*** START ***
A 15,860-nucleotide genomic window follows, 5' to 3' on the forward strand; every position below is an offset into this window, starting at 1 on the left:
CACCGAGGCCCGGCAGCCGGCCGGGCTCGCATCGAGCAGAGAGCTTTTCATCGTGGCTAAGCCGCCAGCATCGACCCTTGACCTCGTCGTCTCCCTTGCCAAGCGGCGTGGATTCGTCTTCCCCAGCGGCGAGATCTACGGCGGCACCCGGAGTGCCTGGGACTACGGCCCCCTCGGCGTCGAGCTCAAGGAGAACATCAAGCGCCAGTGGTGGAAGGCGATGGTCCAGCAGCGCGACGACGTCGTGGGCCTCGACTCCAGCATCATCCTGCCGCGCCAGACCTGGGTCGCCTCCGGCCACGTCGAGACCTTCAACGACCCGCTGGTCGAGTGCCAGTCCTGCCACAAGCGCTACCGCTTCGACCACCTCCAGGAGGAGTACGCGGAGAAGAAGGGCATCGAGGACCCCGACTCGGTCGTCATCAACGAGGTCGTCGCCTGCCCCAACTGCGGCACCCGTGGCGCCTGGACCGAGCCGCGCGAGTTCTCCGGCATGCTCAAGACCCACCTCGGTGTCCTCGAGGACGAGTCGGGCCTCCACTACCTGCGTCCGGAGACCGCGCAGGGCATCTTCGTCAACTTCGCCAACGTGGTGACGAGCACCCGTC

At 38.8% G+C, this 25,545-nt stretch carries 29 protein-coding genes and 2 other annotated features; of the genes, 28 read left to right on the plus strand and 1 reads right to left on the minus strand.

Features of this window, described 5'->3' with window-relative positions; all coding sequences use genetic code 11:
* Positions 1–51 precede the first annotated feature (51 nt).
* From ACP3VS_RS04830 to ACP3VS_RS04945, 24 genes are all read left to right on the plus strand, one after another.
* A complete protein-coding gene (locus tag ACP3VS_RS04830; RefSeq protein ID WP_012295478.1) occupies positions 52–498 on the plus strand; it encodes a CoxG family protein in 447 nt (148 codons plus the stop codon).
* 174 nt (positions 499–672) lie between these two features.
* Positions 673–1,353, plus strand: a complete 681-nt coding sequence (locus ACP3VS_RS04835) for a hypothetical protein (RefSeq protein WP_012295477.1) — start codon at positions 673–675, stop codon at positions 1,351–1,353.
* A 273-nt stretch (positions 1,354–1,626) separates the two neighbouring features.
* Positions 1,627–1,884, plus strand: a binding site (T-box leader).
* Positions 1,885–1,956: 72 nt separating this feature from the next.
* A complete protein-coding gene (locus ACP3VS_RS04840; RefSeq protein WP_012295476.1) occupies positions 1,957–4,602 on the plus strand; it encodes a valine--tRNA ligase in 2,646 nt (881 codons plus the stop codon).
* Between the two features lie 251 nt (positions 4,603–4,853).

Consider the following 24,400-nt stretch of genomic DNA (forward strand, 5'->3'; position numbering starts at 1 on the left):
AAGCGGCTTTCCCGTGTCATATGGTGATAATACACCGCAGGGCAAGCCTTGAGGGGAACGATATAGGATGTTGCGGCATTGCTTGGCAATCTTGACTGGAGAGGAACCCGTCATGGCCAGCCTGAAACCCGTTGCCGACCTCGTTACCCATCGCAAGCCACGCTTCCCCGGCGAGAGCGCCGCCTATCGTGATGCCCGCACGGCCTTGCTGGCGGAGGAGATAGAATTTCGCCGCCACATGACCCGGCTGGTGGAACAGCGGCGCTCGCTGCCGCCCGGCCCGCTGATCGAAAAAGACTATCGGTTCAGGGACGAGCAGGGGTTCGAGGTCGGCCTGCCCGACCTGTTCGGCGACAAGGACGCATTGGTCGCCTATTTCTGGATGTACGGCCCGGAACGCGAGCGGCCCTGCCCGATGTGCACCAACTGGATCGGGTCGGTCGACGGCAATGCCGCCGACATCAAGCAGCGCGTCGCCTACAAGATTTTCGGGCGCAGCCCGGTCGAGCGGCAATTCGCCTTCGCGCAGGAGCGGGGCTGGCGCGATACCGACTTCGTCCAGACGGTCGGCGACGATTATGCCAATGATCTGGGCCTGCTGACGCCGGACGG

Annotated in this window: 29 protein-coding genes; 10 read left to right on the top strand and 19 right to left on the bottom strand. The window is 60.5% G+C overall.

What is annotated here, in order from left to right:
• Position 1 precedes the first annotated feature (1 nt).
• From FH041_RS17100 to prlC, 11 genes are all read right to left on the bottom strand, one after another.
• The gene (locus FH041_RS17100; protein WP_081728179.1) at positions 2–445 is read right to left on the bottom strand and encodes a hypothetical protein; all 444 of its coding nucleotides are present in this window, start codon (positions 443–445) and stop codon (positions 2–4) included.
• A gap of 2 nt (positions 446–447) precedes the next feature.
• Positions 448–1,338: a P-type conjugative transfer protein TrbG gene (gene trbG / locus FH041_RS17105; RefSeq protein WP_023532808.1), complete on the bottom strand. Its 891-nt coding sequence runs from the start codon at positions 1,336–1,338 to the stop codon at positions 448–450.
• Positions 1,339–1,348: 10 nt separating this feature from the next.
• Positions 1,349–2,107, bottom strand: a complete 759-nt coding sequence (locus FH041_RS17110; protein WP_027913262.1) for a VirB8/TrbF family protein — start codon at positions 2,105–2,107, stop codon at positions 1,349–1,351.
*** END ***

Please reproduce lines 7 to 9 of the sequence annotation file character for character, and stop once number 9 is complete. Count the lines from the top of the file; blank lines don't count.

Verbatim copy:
* A complete protein-coding gene (locus tag ACP3VS_RS04830; RefSeq protein ID WP_012295478.1) occupies positions 52–498 on the plus strand; it encodes a CoxG family protein in 447 nt (148 codons plus the stop codon).
* 174 nt (positions 499–672) lie between these two features.
* Positions 673–1,353, plus strand: a complete 681-nt coding sequence (locus ACP3VS_RS04835) for a hypothetical protein (RefSeq protein WP_012295477.1) — start codon at positions 673–675, stop codon at positions 1,351–1,353.